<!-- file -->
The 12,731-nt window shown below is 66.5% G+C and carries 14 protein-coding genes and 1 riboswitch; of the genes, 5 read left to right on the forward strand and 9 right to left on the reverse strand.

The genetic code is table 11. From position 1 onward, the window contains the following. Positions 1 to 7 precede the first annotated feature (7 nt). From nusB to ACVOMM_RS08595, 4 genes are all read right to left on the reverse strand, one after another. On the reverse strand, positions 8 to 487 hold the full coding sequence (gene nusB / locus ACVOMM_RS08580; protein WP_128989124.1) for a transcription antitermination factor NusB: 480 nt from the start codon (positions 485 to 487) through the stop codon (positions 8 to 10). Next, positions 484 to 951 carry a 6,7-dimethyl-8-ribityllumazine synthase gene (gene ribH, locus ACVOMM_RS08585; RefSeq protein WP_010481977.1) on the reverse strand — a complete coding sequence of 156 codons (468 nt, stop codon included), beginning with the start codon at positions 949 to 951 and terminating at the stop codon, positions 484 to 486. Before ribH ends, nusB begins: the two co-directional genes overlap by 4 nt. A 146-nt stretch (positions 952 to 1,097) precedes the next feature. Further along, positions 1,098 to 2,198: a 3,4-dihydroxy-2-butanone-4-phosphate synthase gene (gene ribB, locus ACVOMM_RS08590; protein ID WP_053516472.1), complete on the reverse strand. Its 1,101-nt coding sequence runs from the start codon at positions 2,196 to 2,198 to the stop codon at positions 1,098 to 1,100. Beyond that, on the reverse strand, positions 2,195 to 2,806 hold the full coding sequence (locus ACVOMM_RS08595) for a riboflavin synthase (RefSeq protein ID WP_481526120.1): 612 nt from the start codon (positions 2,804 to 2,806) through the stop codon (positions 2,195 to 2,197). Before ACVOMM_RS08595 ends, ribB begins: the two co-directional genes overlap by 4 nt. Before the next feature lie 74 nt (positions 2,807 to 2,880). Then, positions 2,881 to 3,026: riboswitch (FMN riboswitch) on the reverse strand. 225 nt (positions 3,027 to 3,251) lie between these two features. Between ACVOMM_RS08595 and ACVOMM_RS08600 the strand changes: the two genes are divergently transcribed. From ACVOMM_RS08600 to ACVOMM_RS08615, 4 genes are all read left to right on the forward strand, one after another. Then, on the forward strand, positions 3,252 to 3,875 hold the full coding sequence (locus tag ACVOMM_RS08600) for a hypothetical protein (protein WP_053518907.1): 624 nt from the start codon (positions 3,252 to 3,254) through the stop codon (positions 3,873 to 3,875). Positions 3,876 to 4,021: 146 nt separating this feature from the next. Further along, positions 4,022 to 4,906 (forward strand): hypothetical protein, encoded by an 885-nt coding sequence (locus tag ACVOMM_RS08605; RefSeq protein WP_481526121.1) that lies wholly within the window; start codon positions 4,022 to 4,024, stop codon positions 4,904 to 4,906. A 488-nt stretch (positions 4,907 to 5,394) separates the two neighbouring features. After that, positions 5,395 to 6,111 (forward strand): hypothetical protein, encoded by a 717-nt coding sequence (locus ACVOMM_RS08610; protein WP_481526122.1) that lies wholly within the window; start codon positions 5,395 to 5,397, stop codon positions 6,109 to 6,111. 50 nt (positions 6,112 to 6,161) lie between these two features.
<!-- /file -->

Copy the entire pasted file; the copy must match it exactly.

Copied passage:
The 12,731-nt window shown below is 66.5% G+C and carries 14 protein-coding genes and 1 riboswitch; of the genes, 5 read left to right on the forward strand and 9 right to left on the reverse strand.

The genetic code is table 11. From position 1 onward, the window contains the following. Positions 1 to 7 precede the first annotated feature (7 nt). From nusB to ACVOMM_RS08595, 4 genes are all read right to left on the reverse strand, one after another. On the reverse strand, positions 8 to 487 hold the full coding sequence (gene nusB / locus ACVOMM_RS08580; protein WP_128989124.1) for a transcription antitermination factor NusB: 480 nt from the start codon (positions 485 to 487) through the stop codon (positions 8 to 10). Next, positions 484 to 951 carry a 6,7-dimethyl-8-ribityllumazine synthase gene (gene ribH, locus ACVOMM_RS08585; RefSeq protein WP_010481977.1) on the reverse strand — a complete coding sequence of 156 codons (468 nt, stop codon included), beginning with the start codon at positions 949 to 951 and terminating at the stop codon, positions 484 to 486. Before ribH ends, nusB begins: the two co-directional genes overlap by 4 nt. A 146-nt stretch (positions 952 to 1,097) precedes the next feature. Further along, positions 1,098 to 2,198: a 3,4-dihydroxy-2-butanone-4-phosphate synthase gene (gene ribB, locus ACVOMM_RS08590; protein ID WP_053516472.1), complete on the reverse strand. Its 1,101-nt coding sequence runs from the start codon at positions 2,196 to 2,198 to the stop codon at positions 1,098 to 1,100. Beyond that, on the reverse strand, positions 2,195 to 2,806 hold the full coding sequence (locus ACVOMM_RS08595) for a riboflavin synthase (RefSeq protein ID WP_481526120.1): 612 nt from the start codon (positions 2,804 to 2,806) through the stop codon (positions 2,195 to 2,197). Before ACVOMM_RS08595 ends, ribB begins: the two co-directional genes overlap by 4 nt. Before the next feature lie 74 nt (positions 2,807 to 2,880). Then, positions 2,881 to 3,026: riboswitch (FMN riboswitch) on the reverse strand. 225 nt (positions 3,027 to 3,251) lie between these two features. Between ACVOMM_RS08595 and ACVOMM_RS08600 the strand changes: the two genes are divergently transcribed. From ACVOMM_RS08600 to ACVOMM_RS08615, 4 genes are all read left to right on the forward strand, one after another. Then, on the forward strand, positions 3,252 to 3,875 hold the full coding sequence (locus tag ACVOMM_RS08600) for a hypothetical protein (protein WP_053518907.1): 624 nt from the start codon (positions 3,252 to 3,254) through the stop codon (positions 3,873 to 3,875). Positions 3,876 to 4,021: 146 nt separating this feature from the next. Further along, positions 4,022 to 4,906 (forward strand): hypothetical protein, encoded by an 885-nt coding sequence (locus tag ACVOMM_RS08605; RefSeq protein WP_481526121.1) that lies wholly within the window; start codon positions 4,022 to 4,024, stop codon positions 4,904 to 4,906. A 488-nt stretch (positions 4,907 to 5,394) separates the two neighbouring features. After that, positions 5,395 to 6,111 (forward strand): hypothetical protein, encoded by a 717-nt coding sequence (locus ACVOMM_RS08610; protein WP_481526122.1) that lies wholly within the window; start codon positions 5,395 to 5,397, stop codon positions 6,109 to 6,111. 50 nt (positions 6,112 to 6,161) lie between these two features.